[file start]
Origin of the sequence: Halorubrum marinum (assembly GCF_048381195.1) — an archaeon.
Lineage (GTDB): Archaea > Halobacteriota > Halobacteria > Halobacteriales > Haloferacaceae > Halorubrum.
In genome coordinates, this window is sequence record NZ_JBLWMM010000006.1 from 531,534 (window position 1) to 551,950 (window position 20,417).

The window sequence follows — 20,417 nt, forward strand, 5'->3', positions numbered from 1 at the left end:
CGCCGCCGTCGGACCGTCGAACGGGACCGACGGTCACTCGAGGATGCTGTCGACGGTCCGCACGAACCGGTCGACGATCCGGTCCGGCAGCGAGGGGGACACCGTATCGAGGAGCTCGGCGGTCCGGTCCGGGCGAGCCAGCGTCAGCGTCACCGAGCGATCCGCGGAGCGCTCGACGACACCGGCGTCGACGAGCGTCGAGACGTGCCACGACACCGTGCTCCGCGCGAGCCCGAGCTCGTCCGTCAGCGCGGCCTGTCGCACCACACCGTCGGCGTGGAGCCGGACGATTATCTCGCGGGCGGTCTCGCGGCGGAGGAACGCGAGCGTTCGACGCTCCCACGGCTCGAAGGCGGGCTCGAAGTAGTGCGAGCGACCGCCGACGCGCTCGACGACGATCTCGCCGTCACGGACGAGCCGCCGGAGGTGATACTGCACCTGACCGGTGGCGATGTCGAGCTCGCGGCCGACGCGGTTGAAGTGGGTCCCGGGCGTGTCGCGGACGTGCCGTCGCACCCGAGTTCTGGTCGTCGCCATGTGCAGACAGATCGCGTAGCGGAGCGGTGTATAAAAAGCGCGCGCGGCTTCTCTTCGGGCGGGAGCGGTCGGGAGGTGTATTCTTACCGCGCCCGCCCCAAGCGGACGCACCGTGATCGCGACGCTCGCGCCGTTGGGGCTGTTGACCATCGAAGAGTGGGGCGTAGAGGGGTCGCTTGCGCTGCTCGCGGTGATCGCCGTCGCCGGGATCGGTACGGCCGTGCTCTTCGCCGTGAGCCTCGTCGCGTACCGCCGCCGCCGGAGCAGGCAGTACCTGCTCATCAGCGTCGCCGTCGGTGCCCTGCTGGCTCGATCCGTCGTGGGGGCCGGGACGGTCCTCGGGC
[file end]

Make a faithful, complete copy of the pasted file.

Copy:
Origin of the sequence: Halorubrum marinum (assembly GCF_048381195.1) — an archaeon.
Lineage (GTDB): Archaea > Halobacteriota > Halobacteria > Halobacteriales > Haloferacaceae > Halorubrum.
In genome coordinates, this window is sequence record NZ_JBLWMM010000006.1 from 531,534 (window position 1) to 551,950 (window position 20,417).

The window sequence follows — 20,417 nt, forward strand, 5'->3', positions numbered from 1 at the left end:
CGCCGCCGTCGGACCGTCGAACGGGACCGACGGTCACTCGAGGATGCTGTCGACGGTCCGCACGAACCGGTCGACGATCCGGTCCGGCAGCGAGGGGGACACCGTATCGAGGAGCTCGGCGGTCCGGTCCGGGCGAGCCAGCGTCAGCGTCACCGAGCGATCCGCGGAGCGCTCGACGACACCGGCGTCGACGAGCGTCGAGACGTGCCACGACACCGTGCTCCGCGCGAGCCCGAGCTCGTCCGTCAGCGCGGCCTGTCGCACCACACCGTCGGCGTGGAGCCGGACGATTATCTCGCGGGCGGTCTCGCGGCGGAGGAACGCGAGCGTTCGACGCTCCCACGGCTCGAAGGCGGGCTCGAAGTAGTGCGAGCGACCGCCGACGCGCTCGACGACGATCTCGCCGTCACGGACGAGCCGCCGGAGGTGATACTGCACCTGACCGGTGGCGATGTCGAGCTCGCGGCCGACGCGGTTGAAGTGGGTCCCGGGCGTGTCGCGGACGTGCCGTCGCACCCGAGTTCTGGTCGTCGCCATGTGCAGACAGATCGCGTAGCGGAGCGGTGTATAAAAAGCGCGCGCGGCTTCTCTTCGGGCGGGAGCGGTCGGGAGGTGTATTCTTACCGCGCCCGCCCCAAGCGGACGCACCGTGATCGCGACGCTCGCGCCGTTGGGGCTGTTGACCATCGAAGAGTGGGGCGTAGAGGGGTCGCTTGCGCTGCTCGCGGTGATCGCCGTCGCCGGGATCGGTACGGCCGTGCTCTTCGCCGTGAGCCTCGTCGCGTACCGCCGCCGCCGGAGCAGGCAGTACCTGCTCATCAGCGTCGCCGTCGGTGCCCTGCTGGCTCGATCCGTCGTGGGGGCCGGGACGGTCCTCGGGC